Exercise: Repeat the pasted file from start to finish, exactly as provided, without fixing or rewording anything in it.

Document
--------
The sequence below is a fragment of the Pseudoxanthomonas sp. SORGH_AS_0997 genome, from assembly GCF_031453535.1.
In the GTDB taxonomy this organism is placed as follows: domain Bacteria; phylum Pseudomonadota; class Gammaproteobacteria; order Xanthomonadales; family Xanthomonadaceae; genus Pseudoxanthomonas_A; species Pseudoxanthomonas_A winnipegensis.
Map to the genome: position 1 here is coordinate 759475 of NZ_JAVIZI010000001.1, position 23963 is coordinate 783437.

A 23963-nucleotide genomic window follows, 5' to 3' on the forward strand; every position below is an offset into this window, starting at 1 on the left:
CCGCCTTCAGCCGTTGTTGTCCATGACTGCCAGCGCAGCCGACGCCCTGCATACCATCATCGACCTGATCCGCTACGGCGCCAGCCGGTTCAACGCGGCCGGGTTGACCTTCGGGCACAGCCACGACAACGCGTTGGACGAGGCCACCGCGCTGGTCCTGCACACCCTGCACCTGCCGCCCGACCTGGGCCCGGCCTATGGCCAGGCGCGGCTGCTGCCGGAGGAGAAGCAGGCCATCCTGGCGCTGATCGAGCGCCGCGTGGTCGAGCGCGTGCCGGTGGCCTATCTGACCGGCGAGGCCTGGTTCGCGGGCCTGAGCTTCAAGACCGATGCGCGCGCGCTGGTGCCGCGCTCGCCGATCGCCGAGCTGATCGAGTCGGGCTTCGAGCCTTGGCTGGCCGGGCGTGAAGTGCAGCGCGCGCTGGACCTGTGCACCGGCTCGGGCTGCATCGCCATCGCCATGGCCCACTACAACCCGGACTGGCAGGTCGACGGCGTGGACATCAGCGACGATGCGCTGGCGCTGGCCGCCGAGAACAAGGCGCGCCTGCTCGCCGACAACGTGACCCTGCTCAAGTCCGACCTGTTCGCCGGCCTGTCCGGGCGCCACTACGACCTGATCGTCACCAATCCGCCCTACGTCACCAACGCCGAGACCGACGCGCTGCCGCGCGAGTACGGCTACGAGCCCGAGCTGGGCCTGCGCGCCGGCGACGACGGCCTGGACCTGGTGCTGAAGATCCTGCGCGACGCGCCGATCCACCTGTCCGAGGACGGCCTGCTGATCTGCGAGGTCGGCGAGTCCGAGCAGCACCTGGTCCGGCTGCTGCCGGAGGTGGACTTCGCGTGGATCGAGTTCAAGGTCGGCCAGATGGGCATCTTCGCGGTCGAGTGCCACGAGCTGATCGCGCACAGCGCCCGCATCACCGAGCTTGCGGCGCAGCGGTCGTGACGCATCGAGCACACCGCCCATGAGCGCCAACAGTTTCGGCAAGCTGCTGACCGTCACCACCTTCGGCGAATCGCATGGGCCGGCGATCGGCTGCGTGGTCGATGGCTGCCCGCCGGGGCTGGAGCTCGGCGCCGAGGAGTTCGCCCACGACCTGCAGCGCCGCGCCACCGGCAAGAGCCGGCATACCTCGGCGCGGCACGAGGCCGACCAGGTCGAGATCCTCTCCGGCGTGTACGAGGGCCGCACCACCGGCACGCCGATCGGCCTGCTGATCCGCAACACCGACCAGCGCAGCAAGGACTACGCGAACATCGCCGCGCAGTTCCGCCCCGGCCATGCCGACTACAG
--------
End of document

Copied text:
The sequence below is a fragment of the Pseudoxanthomonas sp. SORGH_AS_0997 genome, from assembly GCF_031453535.1.
In the GTDB taxonomy this organism is placed as follows: domain Bacteria; phylum Pseudomonadota; class Gammaproteobacteria; order Xanthomonadales; family Xanthomonadaceae; genus Pseudoxanthomonas_A; species Pseudoxanthomonas_A winnipegensis.
Map to the genome: position 1 here is coordinate 759475 of NZ_JAVIZI010000001.1, position 23963 is coordinate 783437.

A 23963-nucleotide genomic window follows, 5' to 3' on the forward strand; every position below is an offset into this window, starting at 1 on the left:
CCGCCTTCAGCCGTTGTTGTCCATGACTGCCAGCGCAGCCGACGCCCTGCATACCATCATCGACCTGATCCGCTACGGCGCCAGCCGGTTCAACGCGGCCGGGTTGACCTTCGGGCACAGCCACGACAACGCGTTGGACGAGGCCACCGCGCTGGTCCTGCACACCCTGCACCTGCCGCCCGACCTGGGCCCGGCCTATGGCCAGGCGCGGCTGCTGCCGGAGGAGAAGCAGGCCATCCTGGCGCTGATCGAGCGCCGCGTGGTCGAGCGCGTGCCGGTGGCCTATCTGACCGGCGAGGCCTGGTTCGCGGGCCTGAGCTTCAAGACCGATGCGCGCGCGCTGGTGCCGCGCTCGCCGATCGCCGAGCTGATCGAGTCGGGCTTCGAGCCTTGGCTGGCCGGGCGTGAAGTGCAGCGCGCGCTGGACCTGTGCACCGGCTCGGGCTGCATCGCCATCGCCATGGCCCACTACAACCCGGACTGGCAGGTCGACGGCGTGGACATCAGCGACGATGCGCTGGCGCTGGCCGCCGAGAACAAGGCGCGCCTGCTCGCCGACAACGTGACCCTGCTCAAGTCCGACCTGTTCGCCGGCCTGTCCGGGCGCCACTACGACCTGATCGTCACCAATCCGCCCTACGTCACCAACGCCGAGACCGACGCGCTGCCGCGCGAGTACGGCTACGAGCCCGAGCTGGGCCTGCGCGCCGGCGACGACGGCCTGGACCTGGTGCTGAAGATCCTGCGCGACGCGCCGATCCACCTGTCCGAGGACGGCCTGCTGATCTGCGAGGTCGGCGAGTCCGAGCAGCACCTGGTCCGGCTGCTGCCGGAGGTGGACTTCGCGTGGATCGAGTTCAAGGTCGGCCAGATGGGCATCTTCGCGGTCGAGTGCCACGAGCTGATCGCGCACAGCGCCCGCATCACCGAGCTTGCGGCGCAGCGGTCGTGACGCATCGAGCACACCGCCCATGAGCGCCAACAGTTTCGGCAAGCTGCTGACCGTCACCACCTTCGGCGAATCGCATGGGCCGGCGATCGGCTGCGTGGTCGATGGCTGCCCGCCGGGGCTGGAGCTCGGCGCCGAGGAGTTCGCCCACGACCTGCAGCGCCGCGCCACCGGCAAGAGCCGGCATACCTCGGCGCGGCACGAGGCCGACCAGGTCGAGATCCTCTCCGGCGTGTACGAGGGCCGCACCACCGGCACGCCGATCGGCCTGCTGATCCGCAACACCGACCAGCGCAGCAAGGACTACGCGAACATCGCCGCGCAGTTCCGCCCCGGCCATGCCGACTACAG